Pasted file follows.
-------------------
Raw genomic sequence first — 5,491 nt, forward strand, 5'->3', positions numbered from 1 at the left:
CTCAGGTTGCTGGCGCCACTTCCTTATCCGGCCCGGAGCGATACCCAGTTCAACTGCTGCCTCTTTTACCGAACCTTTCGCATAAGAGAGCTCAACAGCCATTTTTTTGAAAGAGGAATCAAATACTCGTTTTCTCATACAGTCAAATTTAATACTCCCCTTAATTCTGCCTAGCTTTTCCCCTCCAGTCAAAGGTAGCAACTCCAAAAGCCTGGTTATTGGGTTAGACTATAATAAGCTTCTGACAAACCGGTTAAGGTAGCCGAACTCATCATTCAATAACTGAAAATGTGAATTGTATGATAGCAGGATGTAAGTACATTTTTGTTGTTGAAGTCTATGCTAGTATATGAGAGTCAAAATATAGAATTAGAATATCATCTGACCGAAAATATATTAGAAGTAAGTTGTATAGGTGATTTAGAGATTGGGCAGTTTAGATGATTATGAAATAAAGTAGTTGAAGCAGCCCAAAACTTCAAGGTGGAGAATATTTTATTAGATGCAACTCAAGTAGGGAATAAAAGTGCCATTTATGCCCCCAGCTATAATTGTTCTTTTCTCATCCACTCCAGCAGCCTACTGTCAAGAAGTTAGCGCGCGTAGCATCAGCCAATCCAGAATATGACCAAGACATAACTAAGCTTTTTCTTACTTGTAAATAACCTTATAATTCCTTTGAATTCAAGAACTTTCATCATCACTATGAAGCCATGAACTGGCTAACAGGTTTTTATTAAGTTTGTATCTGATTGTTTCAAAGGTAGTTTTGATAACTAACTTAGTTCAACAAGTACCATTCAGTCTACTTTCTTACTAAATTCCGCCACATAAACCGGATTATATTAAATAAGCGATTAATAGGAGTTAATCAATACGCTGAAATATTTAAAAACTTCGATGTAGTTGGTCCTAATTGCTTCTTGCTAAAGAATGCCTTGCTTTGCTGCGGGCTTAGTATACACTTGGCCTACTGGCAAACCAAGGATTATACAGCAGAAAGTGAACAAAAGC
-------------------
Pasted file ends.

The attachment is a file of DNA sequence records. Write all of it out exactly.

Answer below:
Raw genomic sequence first — 5,491 nt, forward strand, 5'->3', positions numbered from 1 at the left:
CTCAGGTTGCTGGCGCCACTTCCTTATCCGGCCCGGAGCGATACCCAGTTCAACTGCTGCCTCTTTTACCGAACCTTTCGCATAAGAGAGCTCAACAGCCATTTTTTTGAAAGAGGAATCAAATACTCGTTTTCTCATACAGTCAAATTTAATACTCCCCTTAATTCTGCCTAGCTTTTCCCCTCCAGTCAAAGGTAGCAACTCCAAAAGCCTGGTTATTGGGTTAGACTATAATAAGCTTCTGACAAACCGGTTAAGGTAGCCGAACTCATCATTCAATAACTGAAAATGTGAATTGTATGATAGCAGGATGTAAGTACATTTTTGTTGTTGAAGTCTATGCTAGTATATGAGAGTCAAAATATAGAATTAGAATATCATCTGACCGAAAATATATTAGAAGTAAGTTGTATAGGTGATTTAGAGATTGGGCAGTTTAGATGATTATGAAATAAAGTAGTTGAAGCAGCCCAAAACTTCAAGGTGGAGAATATTTTATTAGATGCAACTCAAGTAGGGAATAAAAGTGCCATTTATGCCCCCAGCTATAATTGTTCTTTTCTCATCCACTCCAGCAGCCTACTGTCAAGAAGTTAGCGCGCGTAGCATCAGCCAATCCAGAATATGACCAAGACATAACTAAGCTTTTTCTTACTTGTAAATAACCTTATAATTCCTTTGAATTCAAGAACTTTCATCATCACTATGAAGCCATGAACTGGCTAACAGGTTTTTATTAAGTTTGTATCTGATTGTTTCAAAGGTAGTTTTGATAACTAACTTAGTTCAACAAGTACCATTCAGTCTACTTTCTTACTAAATTCCGCCACATAAACCGGATTATATTAAATAAGCGATTAATAGGAGTTAATCAATACGCTGAAATATTTAAAAACTTCGATGTAGTTGGTCCTAATTGCTTCTTGCTAAAGAATGCCTTGCTTTGCTGCGGGCTTAGTATACACTTGGCCTACTGGCAAACCAAGGATTATACAGCAGAAAGTGAACAAAAGC